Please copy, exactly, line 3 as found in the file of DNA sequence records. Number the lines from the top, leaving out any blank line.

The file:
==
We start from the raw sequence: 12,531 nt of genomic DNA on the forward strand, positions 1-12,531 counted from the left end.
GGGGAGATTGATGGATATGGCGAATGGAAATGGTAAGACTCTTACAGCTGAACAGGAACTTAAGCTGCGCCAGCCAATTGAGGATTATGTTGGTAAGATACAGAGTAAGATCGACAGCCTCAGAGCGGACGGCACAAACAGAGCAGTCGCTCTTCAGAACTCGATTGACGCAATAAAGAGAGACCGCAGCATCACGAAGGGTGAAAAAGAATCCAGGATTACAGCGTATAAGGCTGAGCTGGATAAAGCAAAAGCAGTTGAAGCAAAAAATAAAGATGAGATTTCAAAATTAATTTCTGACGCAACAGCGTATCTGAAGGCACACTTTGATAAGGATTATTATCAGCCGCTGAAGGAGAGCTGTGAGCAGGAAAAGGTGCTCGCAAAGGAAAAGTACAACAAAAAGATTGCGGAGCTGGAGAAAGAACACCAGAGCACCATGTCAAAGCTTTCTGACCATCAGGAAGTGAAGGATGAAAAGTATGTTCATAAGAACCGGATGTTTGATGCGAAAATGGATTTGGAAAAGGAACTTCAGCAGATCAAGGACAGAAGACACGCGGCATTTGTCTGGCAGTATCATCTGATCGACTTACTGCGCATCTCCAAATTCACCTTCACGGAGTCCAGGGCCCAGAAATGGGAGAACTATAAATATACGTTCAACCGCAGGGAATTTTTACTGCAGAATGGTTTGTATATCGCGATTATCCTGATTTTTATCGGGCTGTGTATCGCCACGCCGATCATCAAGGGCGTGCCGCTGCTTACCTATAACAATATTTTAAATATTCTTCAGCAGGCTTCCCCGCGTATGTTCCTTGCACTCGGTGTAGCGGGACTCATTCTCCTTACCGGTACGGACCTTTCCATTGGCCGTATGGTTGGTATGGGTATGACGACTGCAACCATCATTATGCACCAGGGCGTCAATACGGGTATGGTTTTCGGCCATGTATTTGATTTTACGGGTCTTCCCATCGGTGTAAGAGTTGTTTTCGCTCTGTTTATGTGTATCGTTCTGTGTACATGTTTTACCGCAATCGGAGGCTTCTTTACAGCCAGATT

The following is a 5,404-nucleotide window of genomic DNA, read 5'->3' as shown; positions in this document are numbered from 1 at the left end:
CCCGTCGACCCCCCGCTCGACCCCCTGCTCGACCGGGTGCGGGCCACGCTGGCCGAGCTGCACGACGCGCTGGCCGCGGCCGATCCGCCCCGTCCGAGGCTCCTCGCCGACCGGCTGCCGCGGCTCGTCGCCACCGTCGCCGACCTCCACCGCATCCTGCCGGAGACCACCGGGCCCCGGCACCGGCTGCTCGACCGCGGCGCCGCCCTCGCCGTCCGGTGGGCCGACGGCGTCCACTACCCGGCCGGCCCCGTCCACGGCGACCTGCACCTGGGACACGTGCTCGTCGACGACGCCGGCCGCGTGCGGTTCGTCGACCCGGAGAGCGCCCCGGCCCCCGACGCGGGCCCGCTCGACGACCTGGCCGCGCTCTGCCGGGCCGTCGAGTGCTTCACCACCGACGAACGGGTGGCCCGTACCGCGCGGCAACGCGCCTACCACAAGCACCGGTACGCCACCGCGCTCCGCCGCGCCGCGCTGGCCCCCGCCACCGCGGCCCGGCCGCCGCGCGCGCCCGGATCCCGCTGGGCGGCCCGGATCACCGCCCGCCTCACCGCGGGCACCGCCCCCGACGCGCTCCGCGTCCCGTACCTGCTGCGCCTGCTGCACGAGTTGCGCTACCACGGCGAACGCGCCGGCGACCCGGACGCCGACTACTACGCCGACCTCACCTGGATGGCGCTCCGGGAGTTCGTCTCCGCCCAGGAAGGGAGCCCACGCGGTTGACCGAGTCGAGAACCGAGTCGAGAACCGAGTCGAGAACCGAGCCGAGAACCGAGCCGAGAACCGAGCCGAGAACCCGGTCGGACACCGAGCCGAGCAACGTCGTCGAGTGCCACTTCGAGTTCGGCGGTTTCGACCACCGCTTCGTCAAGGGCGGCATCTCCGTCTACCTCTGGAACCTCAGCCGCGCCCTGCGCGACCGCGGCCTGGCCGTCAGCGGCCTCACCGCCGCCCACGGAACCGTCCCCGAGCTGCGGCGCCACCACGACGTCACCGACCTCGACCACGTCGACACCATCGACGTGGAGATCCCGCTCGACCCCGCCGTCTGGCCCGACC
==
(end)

The following is a 5,404-nucleotide window of genomic DNA, read 5'->3' as shown; positions in this document are numbered from 1 at the left end: